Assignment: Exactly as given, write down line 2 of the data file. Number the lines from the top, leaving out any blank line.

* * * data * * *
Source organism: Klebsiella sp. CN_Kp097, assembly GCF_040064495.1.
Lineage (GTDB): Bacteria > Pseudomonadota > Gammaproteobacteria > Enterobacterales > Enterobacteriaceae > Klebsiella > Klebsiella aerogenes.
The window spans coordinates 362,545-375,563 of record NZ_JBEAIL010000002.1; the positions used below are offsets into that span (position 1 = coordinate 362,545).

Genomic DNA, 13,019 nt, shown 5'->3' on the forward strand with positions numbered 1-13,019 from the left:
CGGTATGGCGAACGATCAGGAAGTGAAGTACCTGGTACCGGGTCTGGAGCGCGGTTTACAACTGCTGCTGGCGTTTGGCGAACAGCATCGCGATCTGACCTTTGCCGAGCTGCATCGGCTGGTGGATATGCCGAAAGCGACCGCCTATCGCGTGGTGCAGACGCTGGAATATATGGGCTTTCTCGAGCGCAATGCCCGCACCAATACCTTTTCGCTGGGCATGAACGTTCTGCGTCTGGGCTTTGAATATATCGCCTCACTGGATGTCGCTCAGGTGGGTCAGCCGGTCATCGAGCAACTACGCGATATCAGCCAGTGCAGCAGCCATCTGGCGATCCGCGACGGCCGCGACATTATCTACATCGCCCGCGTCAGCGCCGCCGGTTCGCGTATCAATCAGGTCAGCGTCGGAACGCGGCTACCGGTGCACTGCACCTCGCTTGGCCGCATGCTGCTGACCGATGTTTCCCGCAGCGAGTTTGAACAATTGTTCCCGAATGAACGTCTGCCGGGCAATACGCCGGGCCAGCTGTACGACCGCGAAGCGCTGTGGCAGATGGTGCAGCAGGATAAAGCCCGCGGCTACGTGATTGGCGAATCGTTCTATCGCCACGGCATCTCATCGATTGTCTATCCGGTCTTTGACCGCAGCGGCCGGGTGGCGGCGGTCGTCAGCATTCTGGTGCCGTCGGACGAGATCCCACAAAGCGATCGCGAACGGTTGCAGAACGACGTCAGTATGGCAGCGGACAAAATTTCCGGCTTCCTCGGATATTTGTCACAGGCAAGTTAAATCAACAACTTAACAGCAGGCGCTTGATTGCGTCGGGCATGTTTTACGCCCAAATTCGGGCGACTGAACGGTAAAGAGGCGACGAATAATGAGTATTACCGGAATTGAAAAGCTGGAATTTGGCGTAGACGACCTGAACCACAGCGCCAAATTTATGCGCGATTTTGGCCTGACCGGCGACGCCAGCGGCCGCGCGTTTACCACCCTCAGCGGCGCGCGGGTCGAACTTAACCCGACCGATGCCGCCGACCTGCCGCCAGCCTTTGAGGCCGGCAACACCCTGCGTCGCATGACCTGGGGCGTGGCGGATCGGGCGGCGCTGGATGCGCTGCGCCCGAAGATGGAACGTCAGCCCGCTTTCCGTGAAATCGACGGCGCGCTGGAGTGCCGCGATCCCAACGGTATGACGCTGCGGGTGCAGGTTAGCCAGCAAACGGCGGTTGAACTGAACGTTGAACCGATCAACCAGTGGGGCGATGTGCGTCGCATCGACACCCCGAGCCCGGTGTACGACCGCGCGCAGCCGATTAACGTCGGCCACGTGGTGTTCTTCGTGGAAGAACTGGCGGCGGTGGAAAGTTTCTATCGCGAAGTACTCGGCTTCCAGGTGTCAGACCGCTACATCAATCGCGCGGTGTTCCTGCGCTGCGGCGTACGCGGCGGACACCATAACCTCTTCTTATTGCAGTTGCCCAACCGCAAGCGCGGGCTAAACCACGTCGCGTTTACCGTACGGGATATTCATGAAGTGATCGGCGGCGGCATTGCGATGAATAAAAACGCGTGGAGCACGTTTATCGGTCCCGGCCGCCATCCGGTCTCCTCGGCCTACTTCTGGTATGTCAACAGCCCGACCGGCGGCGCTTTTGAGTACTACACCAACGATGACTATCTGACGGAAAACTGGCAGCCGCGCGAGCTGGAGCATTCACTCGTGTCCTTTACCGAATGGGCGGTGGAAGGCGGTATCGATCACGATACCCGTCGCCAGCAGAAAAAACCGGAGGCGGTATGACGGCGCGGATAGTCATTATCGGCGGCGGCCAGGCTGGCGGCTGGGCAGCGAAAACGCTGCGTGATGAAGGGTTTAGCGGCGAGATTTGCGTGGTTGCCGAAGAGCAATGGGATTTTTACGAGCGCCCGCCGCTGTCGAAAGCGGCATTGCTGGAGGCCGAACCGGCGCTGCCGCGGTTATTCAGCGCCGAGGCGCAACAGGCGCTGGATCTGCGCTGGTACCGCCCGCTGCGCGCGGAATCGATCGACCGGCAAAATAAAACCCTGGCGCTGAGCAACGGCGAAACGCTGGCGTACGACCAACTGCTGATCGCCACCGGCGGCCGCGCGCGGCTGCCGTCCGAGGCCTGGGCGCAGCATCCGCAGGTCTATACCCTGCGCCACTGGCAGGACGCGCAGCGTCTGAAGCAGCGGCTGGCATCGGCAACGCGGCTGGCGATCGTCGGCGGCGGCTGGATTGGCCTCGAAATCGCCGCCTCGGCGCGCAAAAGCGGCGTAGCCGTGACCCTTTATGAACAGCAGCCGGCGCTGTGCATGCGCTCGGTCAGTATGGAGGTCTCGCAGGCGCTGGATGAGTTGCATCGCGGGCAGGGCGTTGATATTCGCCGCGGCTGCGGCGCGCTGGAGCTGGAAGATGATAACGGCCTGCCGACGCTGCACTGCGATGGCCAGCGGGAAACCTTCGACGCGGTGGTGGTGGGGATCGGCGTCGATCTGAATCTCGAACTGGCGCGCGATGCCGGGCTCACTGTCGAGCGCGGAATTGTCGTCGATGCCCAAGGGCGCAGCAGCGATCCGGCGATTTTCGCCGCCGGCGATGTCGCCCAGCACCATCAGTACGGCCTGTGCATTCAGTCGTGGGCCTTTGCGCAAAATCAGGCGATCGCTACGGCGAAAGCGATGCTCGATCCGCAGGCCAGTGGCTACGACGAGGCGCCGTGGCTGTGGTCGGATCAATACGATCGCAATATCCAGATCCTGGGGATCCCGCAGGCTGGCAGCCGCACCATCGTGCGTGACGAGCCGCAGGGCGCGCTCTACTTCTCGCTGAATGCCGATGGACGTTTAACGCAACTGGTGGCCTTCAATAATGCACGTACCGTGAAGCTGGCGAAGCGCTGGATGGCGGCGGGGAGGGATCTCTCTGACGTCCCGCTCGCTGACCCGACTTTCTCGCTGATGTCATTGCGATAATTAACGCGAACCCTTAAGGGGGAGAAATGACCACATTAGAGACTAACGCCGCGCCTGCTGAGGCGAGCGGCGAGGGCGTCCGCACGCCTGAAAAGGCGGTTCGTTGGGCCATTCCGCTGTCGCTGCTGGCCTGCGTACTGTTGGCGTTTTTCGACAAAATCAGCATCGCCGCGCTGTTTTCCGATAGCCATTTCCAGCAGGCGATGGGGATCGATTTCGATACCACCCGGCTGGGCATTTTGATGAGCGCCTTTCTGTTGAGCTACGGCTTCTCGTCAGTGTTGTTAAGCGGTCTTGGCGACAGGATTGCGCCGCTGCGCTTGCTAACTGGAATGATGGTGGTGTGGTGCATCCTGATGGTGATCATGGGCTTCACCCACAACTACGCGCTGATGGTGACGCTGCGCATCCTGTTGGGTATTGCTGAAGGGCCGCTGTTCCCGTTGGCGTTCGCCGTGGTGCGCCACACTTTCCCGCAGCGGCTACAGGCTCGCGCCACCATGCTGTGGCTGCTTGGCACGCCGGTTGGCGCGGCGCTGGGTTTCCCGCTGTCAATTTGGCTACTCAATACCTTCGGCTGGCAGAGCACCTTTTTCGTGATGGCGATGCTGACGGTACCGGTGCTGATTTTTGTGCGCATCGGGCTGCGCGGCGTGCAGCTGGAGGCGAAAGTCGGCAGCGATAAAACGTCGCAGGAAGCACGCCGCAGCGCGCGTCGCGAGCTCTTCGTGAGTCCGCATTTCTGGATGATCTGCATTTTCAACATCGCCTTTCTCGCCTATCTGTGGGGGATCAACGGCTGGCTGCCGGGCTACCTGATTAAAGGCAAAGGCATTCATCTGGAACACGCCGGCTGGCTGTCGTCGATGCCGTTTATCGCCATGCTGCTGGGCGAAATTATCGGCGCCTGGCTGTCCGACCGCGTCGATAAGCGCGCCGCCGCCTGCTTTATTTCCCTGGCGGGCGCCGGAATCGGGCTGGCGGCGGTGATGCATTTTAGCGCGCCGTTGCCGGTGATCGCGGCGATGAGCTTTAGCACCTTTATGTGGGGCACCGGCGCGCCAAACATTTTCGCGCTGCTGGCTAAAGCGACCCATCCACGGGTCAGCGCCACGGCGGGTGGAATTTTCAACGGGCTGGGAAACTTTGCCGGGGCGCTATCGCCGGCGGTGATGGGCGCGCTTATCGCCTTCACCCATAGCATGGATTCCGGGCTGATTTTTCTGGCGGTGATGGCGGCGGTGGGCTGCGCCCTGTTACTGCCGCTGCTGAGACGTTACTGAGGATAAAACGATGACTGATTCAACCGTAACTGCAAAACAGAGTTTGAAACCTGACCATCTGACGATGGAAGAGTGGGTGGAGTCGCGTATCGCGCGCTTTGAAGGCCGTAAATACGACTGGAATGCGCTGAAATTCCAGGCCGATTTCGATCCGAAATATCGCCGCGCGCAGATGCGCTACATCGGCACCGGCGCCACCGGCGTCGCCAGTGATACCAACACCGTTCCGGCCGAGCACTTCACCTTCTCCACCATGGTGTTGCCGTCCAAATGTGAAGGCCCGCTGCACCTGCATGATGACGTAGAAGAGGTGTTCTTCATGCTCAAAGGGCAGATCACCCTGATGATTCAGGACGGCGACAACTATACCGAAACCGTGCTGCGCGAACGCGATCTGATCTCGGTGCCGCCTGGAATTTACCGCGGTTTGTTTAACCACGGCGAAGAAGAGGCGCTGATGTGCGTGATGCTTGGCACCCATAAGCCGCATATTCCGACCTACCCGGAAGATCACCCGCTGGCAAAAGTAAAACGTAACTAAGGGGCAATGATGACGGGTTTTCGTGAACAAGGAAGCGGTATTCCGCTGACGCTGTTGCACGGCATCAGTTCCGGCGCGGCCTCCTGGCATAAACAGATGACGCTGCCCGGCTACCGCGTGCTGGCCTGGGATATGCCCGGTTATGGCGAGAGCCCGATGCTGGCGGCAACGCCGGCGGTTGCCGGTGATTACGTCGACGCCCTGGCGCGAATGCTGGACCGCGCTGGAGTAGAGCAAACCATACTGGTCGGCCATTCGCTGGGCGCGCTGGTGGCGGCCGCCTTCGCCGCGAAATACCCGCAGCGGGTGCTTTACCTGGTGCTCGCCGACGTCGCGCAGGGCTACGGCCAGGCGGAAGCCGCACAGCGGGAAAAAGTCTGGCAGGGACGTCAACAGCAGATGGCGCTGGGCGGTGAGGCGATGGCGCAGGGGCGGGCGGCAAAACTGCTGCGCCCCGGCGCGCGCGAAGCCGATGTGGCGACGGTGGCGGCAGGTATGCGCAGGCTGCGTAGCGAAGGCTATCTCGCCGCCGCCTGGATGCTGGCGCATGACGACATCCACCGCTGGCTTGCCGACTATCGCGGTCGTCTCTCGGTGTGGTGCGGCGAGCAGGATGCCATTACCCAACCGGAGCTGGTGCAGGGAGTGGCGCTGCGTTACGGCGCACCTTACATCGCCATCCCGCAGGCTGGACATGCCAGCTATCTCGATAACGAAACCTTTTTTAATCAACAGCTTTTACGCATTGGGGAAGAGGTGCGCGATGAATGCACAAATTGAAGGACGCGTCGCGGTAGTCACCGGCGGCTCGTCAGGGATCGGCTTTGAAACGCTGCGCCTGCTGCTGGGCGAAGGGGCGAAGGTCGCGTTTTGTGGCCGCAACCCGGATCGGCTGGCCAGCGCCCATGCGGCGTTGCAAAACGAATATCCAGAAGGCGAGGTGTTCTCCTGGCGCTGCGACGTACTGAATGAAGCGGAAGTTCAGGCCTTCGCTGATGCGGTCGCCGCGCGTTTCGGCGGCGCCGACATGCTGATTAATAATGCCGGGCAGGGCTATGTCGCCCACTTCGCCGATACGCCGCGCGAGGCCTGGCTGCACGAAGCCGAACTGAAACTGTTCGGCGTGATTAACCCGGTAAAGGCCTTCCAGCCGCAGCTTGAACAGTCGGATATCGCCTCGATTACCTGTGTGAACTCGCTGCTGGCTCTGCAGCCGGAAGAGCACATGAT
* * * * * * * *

Lineage (GTDB): Bacteria > Pseudomonadota > Gammaproteobacteria > Enterobacterales > Enterobacteriaceae > Klebsiella > Klebsiella aerogenes.